New Agriculture Commissioner James Comer has made industrial hemp his first legislative priority.
Comer, a Republican, has enlisted the help of two Democratic representatives and one Democratic senator to file a bill to legalize the crop in each chamber. A former state representative himself, Comer says many myths about industrial hemp are starting to fade, and farmers are looking to it as a replacement for tobacco, which is waning.
"We’ve seen that more and more people are asking why do we not grow hemp in Kentucky," says Comer. "Why do we not grow hemp, industrial hemp, in the United States? And more and more people are beginning to realize what I’ve realized. That this is a viable option forKentucky farmers.”
Under Comer’s plan, one year licenses would be given by the Department of Agriculture to grow and farm hemp. Applicants would submit to a national background check. Anyone with a felony in the last ten years would be disqualified.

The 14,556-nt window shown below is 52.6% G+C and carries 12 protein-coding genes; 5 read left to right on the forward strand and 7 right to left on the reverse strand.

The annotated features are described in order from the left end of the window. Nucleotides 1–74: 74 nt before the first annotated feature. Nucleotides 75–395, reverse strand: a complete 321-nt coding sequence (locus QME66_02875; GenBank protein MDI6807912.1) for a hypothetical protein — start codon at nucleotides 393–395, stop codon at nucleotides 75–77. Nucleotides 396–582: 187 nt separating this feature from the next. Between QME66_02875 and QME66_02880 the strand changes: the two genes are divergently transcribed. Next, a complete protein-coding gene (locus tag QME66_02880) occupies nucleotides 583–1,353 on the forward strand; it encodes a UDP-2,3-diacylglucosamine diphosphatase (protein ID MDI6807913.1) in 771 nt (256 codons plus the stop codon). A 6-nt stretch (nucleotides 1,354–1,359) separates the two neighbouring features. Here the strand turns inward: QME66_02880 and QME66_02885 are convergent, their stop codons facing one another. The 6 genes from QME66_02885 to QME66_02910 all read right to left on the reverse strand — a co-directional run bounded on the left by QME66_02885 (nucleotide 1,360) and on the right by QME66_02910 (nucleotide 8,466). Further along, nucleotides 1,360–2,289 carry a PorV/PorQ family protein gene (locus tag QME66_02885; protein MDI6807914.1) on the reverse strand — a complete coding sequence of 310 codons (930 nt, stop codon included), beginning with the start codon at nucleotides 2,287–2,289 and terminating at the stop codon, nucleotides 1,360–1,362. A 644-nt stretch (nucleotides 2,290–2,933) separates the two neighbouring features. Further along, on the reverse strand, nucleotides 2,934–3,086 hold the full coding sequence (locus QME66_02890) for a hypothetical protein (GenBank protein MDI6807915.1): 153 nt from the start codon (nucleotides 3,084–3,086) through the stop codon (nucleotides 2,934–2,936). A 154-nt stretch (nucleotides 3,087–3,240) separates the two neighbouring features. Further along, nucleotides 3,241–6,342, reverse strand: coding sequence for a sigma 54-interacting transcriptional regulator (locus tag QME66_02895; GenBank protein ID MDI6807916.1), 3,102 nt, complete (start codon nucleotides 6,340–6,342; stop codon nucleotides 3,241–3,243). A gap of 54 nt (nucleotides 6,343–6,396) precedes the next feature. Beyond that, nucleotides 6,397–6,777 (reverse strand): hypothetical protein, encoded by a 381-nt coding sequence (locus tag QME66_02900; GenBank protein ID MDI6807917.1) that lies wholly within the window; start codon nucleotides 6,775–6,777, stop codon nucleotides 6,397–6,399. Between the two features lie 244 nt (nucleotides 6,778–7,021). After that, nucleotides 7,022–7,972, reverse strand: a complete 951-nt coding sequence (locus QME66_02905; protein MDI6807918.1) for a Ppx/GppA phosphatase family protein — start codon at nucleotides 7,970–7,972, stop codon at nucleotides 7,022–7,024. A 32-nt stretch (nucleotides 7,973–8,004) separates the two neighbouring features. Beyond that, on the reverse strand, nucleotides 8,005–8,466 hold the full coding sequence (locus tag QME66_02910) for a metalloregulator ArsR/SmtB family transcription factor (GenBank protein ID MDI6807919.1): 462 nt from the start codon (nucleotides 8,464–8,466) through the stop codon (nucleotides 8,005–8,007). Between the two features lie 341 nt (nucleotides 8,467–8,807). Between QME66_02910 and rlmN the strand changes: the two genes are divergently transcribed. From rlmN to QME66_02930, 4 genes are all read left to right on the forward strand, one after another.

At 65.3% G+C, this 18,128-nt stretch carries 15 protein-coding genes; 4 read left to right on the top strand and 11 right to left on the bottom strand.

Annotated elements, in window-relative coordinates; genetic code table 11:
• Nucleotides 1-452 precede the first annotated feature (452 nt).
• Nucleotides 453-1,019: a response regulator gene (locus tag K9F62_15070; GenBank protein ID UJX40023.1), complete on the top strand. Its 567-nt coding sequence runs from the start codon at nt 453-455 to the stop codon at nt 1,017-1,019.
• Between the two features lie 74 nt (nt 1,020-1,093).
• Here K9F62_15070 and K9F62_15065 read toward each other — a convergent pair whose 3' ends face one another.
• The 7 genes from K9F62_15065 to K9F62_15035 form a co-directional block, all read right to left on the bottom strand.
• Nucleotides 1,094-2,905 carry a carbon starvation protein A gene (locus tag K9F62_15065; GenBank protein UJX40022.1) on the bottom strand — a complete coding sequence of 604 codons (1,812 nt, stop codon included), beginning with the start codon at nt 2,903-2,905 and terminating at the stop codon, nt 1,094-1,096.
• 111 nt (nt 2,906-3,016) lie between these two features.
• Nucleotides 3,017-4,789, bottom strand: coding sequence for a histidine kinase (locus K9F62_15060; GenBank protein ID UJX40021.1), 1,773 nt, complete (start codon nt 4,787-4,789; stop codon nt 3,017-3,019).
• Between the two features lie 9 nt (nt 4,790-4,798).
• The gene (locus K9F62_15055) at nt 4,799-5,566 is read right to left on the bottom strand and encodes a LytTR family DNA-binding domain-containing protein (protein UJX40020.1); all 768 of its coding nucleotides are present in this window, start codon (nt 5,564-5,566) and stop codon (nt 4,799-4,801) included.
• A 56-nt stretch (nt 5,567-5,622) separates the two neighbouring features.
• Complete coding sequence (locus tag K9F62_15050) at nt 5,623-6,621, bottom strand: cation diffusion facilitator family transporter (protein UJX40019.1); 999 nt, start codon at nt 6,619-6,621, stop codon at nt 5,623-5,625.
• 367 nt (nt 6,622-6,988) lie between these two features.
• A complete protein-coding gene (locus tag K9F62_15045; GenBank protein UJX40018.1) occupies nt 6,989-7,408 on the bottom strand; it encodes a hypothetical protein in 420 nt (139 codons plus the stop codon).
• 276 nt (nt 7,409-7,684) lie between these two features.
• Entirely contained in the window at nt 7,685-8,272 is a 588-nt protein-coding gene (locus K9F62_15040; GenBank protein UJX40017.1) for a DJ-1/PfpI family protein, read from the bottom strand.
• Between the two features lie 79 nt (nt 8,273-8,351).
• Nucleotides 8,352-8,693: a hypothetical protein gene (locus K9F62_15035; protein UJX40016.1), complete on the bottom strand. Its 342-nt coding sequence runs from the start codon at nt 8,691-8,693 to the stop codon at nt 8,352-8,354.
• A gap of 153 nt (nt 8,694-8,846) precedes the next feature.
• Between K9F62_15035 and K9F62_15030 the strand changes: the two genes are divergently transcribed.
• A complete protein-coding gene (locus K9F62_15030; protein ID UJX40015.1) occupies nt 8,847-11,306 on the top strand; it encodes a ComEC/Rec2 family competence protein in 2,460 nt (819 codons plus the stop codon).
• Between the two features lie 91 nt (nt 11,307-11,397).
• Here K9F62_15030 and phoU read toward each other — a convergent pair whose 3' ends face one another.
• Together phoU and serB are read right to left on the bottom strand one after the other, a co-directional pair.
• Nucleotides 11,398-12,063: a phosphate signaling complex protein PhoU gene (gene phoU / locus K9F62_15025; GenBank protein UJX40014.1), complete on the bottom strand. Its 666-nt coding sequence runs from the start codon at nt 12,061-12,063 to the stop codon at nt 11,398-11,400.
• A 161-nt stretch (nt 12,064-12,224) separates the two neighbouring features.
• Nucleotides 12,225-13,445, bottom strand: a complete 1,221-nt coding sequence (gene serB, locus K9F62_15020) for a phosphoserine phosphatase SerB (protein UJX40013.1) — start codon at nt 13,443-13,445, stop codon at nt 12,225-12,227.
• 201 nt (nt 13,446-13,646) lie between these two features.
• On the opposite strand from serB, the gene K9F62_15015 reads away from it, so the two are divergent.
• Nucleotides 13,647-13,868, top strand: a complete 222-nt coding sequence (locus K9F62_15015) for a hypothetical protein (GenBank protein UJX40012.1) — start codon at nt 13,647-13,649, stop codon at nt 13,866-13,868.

The plan also needs national approval. Democratic Sen. Joey Pendleton, the sponsor in the Senate, believes that won't be a problem. And after years of misinformation, Comer says the agriculture industry is behind the move.
“And throughout the course of 14 months of the campaign, I never had one person in the agriculture community say one negative thing about industrial hemp," Comer said. "Also never had one person in the law enforcement community ever say one negative thing about industrial hemp."
Ten years ago, the General Assembly created a hemp commission to oversee the crop. The same law allows the University of Kentucky to grow hemp for research. Comer previously told KPR statewide growth is necessary, not research. He further hopes to become head of the hemp commission, which has never met.